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Pentecost 5, 2020 Proper 9
Immanuel Lutheran Church, Hamilton, Ohio
Pastor Kevin Jud
July 5, 2020
Zechariah 9:9-12, Romans 7:14-25a, Matthew 11:25-30

 

Sermons online: 
Text and Audio:         immanuelhamiltonchurch.com   click “sermons”
Text:                            pastorjud.org   
Audio:                         pastorjud.podbean.com 
itunes:                         bit.ly/pastorjud
Full Service Audio:    bit.ly/ImmanuelWorship

 

“Everybody loves a winner.”  “Winning isn’t everything, it’s the only thing.”  “Winners never quit.  Quitters never win.”  There are a lot of inspirational quotes about winners and winning.  We want to be winners.  I want to think that I am doing it better than others.  I want to think that I am the best.  I want to believe that I am a winner.  We learn self-talk for winners, “I am good enough, I am smart enough, and doggone it, people like me.”  Everybody loves a winner.

I so much want to be a winner.  I want to be the best pastor ever.  Today, in our Epistle reading we get some insights from arguably the greatest missionary of all times, Paul of Tarsus; St. Paul, the author of at least 13 books of the New Testament.  What can I learn from Paul that will help make me a winner?  What are his insights for living a victorious life?  What makes Paul tick?

Romans 7:15 (ESV) 15 I do not understand my own actions. For I do not do what I want, but I do the very thing I hate.[1] Whoa!  Wait a minute.  What is Paul talking about?  What kind of victorious life is this?  He cannot even control himself.  Romans 7:18 (ESV) 18 For I know that nothing good dwells in me, that is, in my flesh. For I have the desire to do what is right, but not the ability to carry it out.[2]

What kind of loser self-talk is this?  “I can’t do it.  I can’t control my own actions.  I’m a loser. I’m a wretch.”  This is St. Paul.  We name churches after this guy.  He is the one whose writings are God-breathed Holy Scripture.  And here he is, admitting that he is a wretched sinner; just like the rest of us.  Paul’s honesty here is amazing…and brutally accurate for all of us.  You so much want to be a winner, but you do not understand your own actions.  For you do not do what you want, but you do the very thing you hate; me too.  This kind of honesty regarding the battle with sin is a hard truth to face.  But you know it is the truth.  Romans 7:24 (ESV) 24 Wretched man that I am! Who will deliver me from this body of death?[3]

Who? Who will save me?  Oh, there He is, prophesied in Zechariah, chapter 9, coming down the mountain, in a majestic procession into Jerusalem.  Zechariah 9:9 (ESV) 9 Rejoice greatly, O daughter of Zion! Shout aloud, O daughter of Jerusalem! behold, your king is coming to you; righteous and having salvation is he, humble and mounted on a donkey, on a colt, the foal of a donkey.[4]  Here the Savior comes in His Palm Sunday procession; but hold on…wait just a minute.  What is He riding?  Is He proudly astride a large, powerful, warhorse?  No.  He is sitting humbly on a baby donkey taking awkward little steps down the path into Jerusalem.  What kind of King is this?  This is Jesus of Nazareth, King of the Jews.  He is a loser King, and King of the losers.  As we watch Him ride the little donkey colt into Jerusalem we know He is riding into a trap set by the winners of Jerusalem.  They are going to win in their conflict with Jesus even if it means killing Him; and that is exactly what they plan to do.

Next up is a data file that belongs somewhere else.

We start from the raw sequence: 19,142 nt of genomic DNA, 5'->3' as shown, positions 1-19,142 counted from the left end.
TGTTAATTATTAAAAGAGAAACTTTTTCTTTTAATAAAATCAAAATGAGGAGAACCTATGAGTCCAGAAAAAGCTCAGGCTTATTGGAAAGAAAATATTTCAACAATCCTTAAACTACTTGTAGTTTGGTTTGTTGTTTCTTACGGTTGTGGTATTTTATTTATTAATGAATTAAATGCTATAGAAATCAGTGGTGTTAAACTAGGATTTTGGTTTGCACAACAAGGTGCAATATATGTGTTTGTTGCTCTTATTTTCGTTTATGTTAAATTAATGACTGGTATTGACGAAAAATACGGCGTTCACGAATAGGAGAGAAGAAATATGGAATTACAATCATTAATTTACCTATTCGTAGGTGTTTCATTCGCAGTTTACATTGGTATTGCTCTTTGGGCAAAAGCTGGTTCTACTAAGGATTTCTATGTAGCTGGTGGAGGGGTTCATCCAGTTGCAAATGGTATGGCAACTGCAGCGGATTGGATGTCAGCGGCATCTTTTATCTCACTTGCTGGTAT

They arrest this itinerant preacher on Thursday evening and tie Him up, blindfold Him, bully Him and torment Him.  We watch the strong abuse the weak; the winners humiliate the loser.  In the morning the cruelty heats up as they bring Jesus to the Roman governor who is himself too weak to stand up to the Jewish leaders and He allows Jesus to be brutally flogged then dressed up as a king and mocked as He is crowned with thorns to cries of “Hail! King of the Jews!”  Pilate washes his hands of the whole affair and lets the Jewish leaders crucify Jesus.  The bloody, loser King is paraded through the streets to Calvary where He is stripped naked and nailed to a cross to slowly suffer and die in humiliation and agony as the ultimate loser.  Above His head is a sign mocking Him, “Jesus of Nazareth, King of the Jews.”  Everybody loves a winner and Jesus is the ultimate loser. He is king of the losers.

Who are the people Jesus reaches out to in His ministry?  Kings and princes?  The wealthy and powerful?  The popular, cool kids?  No.  Jesus seeks after tax collectors, prostitutes, foreigners, little children, adulterers, lepers, the blind, the lame, the hungry, the demon possessed.  Jesus comes for the losers of society.  He is the loser King who is king of the losers.

Authentic Christianity is tough to market. You want to be able to put on the church sign, “Come and learn how to be a winner and succeed in life.”  But to be honest the sign should say, “Come and learn that you are a loser.”  Everybody loves a winner and Christianity is not about being a winner; it’s about knowing; along with St. Paul, that you’re are a loser.  Romans 7:24 (ESV) 24 Wretched man that I am! Who will deliver me from this body of death?[5]